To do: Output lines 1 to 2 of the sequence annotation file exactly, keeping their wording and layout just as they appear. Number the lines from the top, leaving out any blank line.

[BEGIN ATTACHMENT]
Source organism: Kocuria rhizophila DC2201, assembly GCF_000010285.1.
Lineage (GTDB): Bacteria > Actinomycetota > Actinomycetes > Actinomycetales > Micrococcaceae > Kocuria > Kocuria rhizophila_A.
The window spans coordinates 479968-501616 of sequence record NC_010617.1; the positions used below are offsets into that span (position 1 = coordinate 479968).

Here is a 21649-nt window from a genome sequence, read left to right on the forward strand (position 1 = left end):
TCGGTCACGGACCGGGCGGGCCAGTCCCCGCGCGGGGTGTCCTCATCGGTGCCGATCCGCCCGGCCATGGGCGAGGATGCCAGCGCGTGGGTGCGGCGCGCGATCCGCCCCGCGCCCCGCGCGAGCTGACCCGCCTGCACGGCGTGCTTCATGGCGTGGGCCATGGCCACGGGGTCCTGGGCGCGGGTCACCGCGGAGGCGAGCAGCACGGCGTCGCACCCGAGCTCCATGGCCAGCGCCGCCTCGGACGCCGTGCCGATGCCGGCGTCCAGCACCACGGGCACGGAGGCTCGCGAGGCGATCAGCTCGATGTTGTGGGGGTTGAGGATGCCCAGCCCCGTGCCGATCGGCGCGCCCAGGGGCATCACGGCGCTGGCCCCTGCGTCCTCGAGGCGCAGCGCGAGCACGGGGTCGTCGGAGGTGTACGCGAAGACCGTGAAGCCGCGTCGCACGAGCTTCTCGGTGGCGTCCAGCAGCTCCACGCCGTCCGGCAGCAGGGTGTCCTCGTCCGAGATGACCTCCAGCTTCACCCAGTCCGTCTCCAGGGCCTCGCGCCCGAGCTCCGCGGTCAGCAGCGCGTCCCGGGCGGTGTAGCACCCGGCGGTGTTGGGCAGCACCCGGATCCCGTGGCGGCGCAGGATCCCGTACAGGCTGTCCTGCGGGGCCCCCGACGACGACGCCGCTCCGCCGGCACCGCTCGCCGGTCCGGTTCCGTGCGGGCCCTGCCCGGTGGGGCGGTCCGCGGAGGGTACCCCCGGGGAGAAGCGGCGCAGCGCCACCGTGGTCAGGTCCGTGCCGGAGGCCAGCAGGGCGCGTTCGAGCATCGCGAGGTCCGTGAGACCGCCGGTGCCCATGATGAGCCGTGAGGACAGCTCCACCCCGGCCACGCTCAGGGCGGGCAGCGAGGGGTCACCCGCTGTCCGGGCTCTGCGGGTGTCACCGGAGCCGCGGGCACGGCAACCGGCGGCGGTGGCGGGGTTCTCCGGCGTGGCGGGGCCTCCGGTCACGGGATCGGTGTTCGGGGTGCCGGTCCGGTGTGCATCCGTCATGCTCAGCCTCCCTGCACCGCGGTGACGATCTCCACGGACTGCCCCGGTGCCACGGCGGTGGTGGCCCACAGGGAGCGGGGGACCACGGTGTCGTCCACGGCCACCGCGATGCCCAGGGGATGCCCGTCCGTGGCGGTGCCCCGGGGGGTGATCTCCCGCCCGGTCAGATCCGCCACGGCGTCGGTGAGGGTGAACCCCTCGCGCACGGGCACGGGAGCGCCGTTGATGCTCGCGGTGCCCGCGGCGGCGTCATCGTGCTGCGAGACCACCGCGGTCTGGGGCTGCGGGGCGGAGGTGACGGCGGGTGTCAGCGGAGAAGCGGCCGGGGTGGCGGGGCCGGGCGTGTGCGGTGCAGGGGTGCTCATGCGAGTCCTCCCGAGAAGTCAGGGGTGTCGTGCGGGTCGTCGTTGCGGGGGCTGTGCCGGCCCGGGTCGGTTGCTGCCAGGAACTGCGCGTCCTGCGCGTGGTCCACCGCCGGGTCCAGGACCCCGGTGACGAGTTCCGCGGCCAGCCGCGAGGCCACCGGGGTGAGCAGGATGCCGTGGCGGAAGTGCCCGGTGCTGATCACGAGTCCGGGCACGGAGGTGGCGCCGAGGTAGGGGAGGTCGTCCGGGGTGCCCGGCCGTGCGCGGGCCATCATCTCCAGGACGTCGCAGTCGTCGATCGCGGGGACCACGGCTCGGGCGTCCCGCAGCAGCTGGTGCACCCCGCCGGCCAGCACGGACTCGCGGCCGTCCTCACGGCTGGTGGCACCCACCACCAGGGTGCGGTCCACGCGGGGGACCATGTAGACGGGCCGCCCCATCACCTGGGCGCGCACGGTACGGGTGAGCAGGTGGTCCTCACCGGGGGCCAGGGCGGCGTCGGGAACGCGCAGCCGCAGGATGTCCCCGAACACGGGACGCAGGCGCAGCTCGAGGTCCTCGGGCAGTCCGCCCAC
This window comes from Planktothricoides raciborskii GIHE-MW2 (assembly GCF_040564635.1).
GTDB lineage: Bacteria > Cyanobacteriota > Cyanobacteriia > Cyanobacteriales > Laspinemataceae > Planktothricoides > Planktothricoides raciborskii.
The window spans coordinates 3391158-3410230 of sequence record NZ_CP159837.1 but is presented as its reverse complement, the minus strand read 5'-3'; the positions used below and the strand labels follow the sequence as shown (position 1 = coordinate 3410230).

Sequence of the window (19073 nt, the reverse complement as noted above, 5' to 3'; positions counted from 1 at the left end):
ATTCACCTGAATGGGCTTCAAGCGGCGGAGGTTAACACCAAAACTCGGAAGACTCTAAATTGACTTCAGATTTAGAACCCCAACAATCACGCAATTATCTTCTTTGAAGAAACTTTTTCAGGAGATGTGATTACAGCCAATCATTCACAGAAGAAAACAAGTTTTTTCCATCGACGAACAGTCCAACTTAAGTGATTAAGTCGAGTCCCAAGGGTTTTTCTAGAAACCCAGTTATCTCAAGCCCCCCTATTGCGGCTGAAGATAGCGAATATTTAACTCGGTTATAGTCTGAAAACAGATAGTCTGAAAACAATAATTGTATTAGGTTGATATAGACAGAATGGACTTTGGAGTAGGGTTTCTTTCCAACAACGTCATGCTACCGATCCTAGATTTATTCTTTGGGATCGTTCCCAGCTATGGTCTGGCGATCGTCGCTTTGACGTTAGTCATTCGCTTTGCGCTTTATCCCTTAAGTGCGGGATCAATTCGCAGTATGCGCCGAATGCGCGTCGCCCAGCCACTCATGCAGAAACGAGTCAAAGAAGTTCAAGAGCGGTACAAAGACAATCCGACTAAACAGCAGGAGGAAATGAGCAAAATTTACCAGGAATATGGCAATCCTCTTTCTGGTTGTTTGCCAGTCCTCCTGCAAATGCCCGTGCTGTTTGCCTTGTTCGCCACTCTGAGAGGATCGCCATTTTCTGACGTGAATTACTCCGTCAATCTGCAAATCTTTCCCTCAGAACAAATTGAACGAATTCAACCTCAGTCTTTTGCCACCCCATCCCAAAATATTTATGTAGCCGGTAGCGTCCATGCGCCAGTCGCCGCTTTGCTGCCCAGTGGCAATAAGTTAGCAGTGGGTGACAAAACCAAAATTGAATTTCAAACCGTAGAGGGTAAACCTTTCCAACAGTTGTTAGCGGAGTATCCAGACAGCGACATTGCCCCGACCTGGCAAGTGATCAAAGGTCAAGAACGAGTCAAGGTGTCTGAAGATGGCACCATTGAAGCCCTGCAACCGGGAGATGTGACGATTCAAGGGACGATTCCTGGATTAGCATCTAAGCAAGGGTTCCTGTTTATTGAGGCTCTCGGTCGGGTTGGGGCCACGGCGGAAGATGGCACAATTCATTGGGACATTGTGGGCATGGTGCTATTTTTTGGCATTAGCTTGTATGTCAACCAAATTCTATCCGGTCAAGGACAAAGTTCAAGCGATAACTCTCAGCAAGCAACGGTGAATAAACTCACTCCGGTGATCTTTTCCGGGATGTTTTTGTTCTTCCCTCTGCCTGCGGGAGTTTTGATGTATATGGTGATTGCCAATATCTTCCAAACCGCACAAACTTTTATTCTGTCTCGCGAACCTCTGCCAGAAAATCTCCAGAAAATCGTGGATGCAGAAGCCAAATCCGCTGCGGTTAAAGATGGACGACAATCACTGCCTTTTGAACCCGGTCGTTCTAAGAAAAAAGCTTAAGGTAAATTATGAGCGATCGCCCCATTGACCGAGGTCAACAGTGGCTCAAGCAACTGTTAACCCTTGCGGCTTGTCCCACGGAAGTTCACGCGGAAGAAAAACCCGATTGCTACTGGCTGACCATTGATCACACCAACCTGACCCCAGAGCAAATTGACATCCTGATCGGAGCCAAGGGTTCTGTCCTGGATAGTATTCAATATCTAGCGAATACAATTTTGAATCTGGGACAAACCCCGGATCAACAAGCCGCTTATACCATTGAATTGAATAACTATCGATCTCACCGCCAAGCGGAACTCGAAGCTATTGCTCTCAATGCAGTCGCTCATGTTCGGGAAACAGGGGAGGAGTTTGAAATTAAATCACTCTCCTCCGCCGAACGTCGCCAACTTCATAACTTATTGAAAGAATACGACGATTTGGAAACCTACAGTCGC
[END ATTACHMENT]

Source organism: Kocuria rhizophila DC2201, assembly GCF_000010285.1.
Lineage (GTDB): Bacteria > Actinomycetota > Actinomycetes > Actinomycetales > Micrococcaceae > Kocuria > Kocuria rhizophila_A.